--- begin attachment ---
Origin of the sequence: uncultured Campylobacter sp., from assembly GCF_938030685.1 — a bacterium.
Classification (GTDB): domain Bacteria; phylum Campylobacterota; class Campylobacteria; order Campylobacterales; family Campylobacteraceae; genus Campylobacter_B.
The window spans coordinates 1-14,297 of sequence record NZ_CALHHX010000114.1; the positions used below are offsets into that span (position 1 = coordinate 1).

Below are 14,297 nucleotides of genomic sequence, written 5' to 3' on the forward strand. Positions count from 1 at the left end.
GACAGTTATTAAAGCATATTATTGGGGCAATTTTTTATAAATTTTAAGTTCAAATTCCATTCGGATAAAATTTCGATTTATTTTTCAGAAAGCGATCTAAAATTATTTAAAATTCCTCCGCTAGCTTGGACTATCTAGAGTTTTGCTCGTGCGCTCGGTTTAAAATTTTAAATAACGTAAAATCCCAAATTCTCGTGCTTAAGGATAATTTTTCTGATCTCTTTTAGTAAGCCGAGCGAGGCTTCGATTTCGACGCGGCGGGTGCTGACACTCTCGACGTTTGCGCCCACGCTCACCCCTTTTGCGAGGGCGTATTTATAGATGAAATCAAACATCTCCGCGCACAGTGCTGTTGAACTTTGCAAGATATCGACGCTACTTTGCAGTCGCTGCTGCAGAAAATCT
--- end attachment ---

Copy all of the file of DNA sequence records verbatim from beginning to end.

Origin of the sequence: uncultured Campylobacter sp., from assembly GCF_938030685.1 — a bacterium.
Classification (GTDB): domain Bacteria; phylum Campylobacterota; class Campylobacteria; order Campylobacterales; family Campylobacteraceae; genus Campylobacter_B.
The window spans coordinates 1-14,297 of sequence record NZ_CALHHX010000114.1; the positions used below are offsets into that span (position 1 = coordinate 1).

Below are 14,297 nucleotides of genomic sequence, written 5' to 3' on the forward strand. Positions count from 1 at the left end.
GACAGTTATTAAAGCATATTATTGGGGCAATTTTTTATAAATTTTAAGTTCAAATTCCATTCGGATAAAATTTCGATTTATTTTTCAGAAAGCGATCTAAAATTATTTAAAATTCCTCCGCTAGCTTGGACTATCTAGAGTTTTGCTCGTGCGCTCGGTTTAAAATTTTAAATAACGTAAAATCCCAAATTCTCGTGCTTAAGGATAATTTTTCTGATCTCTTTTAGTAAGCCGAGCGAGGCTTCGATTTCGACGCGGCGGGTGCTGACACTCTCGACGTTTGCGCCCACGCTCACCCCTTTTGCGAGGGCGTATTTATAGATGAAATCAAACATCTCCGCGCACAGTGCTGTTGAACTTTGCAAGATATCGACGCTACTTTGCAGTCGCTGCTGCAGAAAATCT